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PEDAR: Research Methodology  What Colleges Contribute: Institutional Aid to Full-Time Undergraduates Attending 4-Year Colleges and Universities
Executive Summary
Research Methodology
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Executive Summary (PDF)

1Institutional aid includes both need-based and merit-based aid.(return to text)

2In addition to academic scholarships, merit aid includes athletic and other merit scholarships. Merit aid is included in the total aid awards previously discussed and shown in figure 2. (return to text)

3Levels of academic merit were based on an index incorporating three academic measures: college entrance exam scores, degree of high school curriculum difficulty, and high school grade-point average (GPA). (return to text)

4Levels of financial need were based on the student budget reported by the institution (which includes the cost of tuition, books, and transportation, plus living expenses) after subtracting the expected family contribution (EFC) and government grant aid (both federal and state). This is the amount that institutions typically take into account before committing their own funds. This definition differs from the federal need definition, which is student budget minus EFC. (return to text)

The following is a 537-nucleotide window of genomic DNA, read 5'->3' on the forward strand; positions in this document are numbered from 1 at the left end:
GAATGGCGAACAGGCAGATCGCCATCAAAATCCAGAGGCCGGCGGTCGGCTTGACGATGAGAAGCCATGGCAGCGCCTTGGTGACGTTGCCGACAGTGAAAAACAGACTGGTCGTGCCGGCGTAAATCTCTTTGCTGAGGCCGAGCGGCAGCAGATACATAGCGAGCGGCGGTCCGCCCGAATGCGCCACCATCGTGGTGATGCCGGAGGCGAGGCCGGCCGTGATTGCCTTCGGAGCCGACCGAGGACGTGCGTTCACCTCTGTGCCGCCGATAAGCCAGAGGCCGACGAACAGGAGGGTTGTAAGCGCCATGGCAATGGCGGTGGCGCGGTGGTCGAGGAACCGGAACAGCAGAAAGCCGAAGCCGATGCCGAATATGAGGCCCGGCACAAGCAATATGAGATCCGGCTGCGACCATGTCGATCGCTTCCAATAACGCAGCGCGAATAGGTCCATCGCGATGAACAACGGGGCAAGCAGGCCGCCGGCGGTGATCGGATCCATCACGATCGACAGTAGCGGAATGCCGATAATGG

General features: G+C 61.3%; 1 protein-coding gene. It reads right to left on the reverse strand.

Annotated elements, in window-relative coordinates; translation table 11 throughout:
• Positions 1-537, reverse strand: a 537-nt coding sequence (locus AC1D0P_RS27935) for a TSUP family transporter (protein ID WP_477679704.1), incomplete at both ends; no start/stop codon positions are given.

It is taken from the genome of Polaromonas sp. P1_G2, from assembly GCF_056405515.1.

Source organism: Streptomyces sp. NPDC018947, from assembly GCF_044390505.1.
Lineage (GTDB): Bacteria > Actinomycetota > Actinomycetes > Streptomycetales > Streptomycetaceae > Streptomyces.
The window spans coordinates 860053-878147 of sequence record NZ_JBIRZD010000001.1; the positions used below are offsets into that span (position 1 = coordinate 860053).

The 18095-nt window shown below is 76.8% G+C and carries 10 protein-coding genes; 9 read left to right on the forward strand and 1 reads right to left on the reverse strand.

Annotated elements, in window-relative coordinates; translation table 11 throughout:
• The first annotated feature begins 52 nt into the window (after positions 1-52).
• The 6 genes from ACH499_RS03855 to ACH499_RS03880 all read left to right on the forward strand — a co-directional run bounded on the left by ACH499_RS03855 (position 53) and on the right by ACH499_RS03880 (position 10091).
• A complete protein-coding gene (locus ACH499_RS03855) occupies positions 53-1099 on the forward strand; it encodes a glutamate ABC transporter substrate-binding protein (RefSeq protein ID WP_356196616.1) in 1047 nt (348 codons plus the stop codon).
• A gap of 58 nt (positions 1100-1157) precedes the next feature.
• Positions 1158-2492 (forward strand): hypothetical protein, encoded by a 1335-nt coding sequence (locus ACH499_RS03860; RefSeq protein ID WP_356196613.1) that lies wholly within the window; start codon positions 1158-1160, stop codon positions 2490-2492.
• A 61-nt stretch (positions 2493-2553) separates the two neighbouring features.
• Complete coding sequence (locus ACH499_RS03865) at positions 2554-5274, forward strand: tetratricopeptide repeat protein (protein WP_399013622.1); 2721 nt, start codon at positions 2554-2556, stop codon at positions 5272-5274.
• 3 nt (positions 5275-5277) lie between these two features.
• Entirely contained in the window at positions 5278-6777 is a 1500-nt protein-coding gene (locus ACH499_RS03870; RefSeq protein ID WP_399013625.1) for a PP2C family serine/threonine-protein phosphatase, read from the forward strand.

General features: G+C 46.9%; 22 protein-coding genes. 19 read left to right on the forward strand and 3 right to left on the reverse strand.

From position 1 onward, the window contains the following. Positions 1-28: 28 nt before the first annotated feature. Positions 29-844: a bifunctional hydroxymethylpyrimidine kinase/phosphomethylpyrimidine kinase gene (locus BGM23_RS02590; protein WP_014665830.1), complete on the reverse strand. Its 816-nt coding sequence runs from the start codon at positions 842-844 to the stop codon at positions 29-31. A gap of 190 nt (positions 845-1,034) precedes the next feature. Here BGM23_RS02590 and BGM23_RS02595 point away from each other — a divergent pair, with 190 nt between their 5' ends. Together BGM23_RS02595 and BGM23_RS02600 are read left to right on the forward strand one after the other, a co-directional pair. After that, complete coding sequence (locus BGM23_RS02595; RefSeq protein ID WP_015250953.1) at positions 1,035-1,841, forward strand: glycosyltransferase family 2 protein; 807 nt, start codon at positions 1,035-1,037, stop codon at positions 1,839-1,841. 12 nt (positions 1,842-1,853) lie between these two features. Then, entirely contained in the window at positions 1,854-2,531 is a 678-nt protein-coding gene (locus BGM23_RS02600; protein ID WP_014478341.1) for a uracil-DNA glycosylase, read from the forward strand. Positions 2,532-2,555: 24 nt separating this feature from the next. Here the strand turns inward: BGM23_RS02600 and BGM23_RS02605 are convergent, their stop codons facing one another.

5Institution selectivity was based on the SAT or equivalent ACT scores of entering students. Institutions where at least 75 percent of entering students scored above 1000 on the SAT were considered “very selective.” All others were identified as “less selective.” (return to text)

6In public less selective institutions, the difference between the percentages of students with no need and high need who received institutional grant aid appeared to be different (44 vs. 66 percent), but because of large standard errors for high-merit students with high need, there was not enough statistical evidence to confirm the difference. (return to text)

7The aid amounts for high-merit students with high need and low need appear to be different (51 vs. 41 percent of tuition), but there was not enough statistical evidence to confirm the difference. (return to text)

8For example, 88 percent of high-merit aided students in very selective private not-for-profit institutions were still enrolled, as were 81 percent of comparable unaided students, a difference that is not statistically significant. (return to text)

9Institutional grant aid receipt was only known for the first year of enrollment. The relationship discussed here is whether students received institutional aid in their first year and then persisted in the awarding institution for 6 years. (return to text)

10While the analysis controlled for observable student characteristics that might be related to persistence, it is possible that unobservable characteristics are related both to the receipt of institutional aid and persistence. For example, an institution might be more likely to give aid to students it perceives as more likely to succeed over students with comparable merit and need. (return to text)